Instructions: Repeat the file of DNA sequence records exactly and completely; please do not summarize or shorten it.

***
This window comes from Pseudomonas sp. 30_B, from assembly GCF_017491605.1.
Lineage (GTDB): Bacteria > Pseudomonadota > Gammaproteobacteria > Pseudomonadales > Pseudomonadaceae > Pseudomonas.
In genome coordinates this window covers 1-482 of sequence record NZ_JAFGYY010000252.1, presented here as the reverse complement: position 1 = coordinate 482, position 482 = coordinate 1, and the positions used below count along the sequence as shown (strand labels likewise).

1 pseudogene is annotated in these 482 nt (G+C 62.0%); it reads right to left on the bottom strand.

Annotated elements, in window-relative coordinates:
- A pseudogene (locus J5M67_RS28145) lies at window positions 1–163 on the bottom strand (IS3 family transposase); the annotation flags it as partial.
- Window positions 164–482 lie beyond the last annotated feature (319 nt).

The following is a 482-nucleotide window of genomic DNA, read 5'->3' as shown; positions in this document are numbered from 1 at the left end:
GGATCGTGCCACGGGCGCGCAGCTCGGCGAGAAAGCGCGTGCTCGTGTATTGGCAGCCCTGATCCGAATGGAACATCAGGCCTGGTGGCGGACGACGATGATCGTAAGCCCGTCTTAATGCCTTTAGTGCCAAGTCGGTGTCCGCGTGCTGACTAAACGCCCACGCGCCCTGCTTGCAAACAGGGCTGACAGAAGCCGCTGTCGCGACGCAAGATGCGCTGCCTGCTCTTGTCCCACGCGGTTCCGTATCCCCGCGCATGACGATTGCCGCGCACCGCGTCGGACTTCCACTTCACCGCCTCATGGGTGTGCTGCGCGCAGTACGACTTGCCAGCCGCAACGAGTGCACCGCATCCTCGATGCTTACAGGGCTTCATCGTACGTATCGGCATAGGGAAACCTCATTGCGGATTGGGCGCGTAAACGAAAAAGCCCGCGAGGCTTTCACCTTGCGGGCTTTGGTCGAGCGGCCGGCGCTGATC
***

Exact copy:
This window comes from Pseudomonas sp. 30_B, from assembly GCF_017491605.1.
Lineage (GTDB): Bacteria > Pseudomonadota > Gammaproteobacteria > Pseudomonadales > Pseudomonadaceae > Pseudomonas.
In genome coordinates this window covers 1-482 of sequence record NZ_JAFGYY010000252.1, presented here as the reverse complement: position 1 = coordinate 482, position 482 = coordinate 1, and the positions used below count along the sequence as shown (strand labels likewise).

1 pseudogene is annotated in these 482 nt (G+C 62.0%); it reads right to left on the bottom strand.

Annotated elements, in window-relative coordinates:
- A pseudogene (locus J5M67_RS28145) lies at window positions 1–163 on the bottom strand (IS3 family transposase); the annotation flags it as partial.
- Window positions 164–482 lie beyond the last annotated feature (319 nt).

The following is a 482-nucleotide window of genomic DNA, read 5'->3' as shown; positions in this document are numbered from 1 at the left end:
GGATCGTGCCACGGGCGCGCAGCTCGGCGAGAAAGCGCGTGCTCGTGTATTGGCAGCCCTGATCCGAATGGAACATCAGGCCTGGTGGCGGACGACGATGATCGTAAGCCCGTCTTAATGCCTTTAGTGCCAAGTCGGTGTCCGCGTGCTGACTAAACGCCCACGCGCCCTGCTTGCAAACAGGGCTGACAGAAGCCGCTGTCGCGACGCAAGATGCGCTGCCTGCTCTTGTCCCACGCGGTTCCGTATCCCCGCGCATGACGATTGCCGCGCACCGCGTCGGACTTCCACTTCACCGCCTCATGGGTGTGCTGCGCGCAGTACGACTTGCCAGCCGCAACGAGTGCACCGCATCCTCGATGCTTACAGGGCTTCATCGTACGTATCGGCATAGGGAAACCTCATTGCGGATTGGGCGCGTAAACGAAAAAGCCCGCGAGGCTTTCACCTTGCGGGCTTTGGTCGAGCGGCCGGCGCTGATC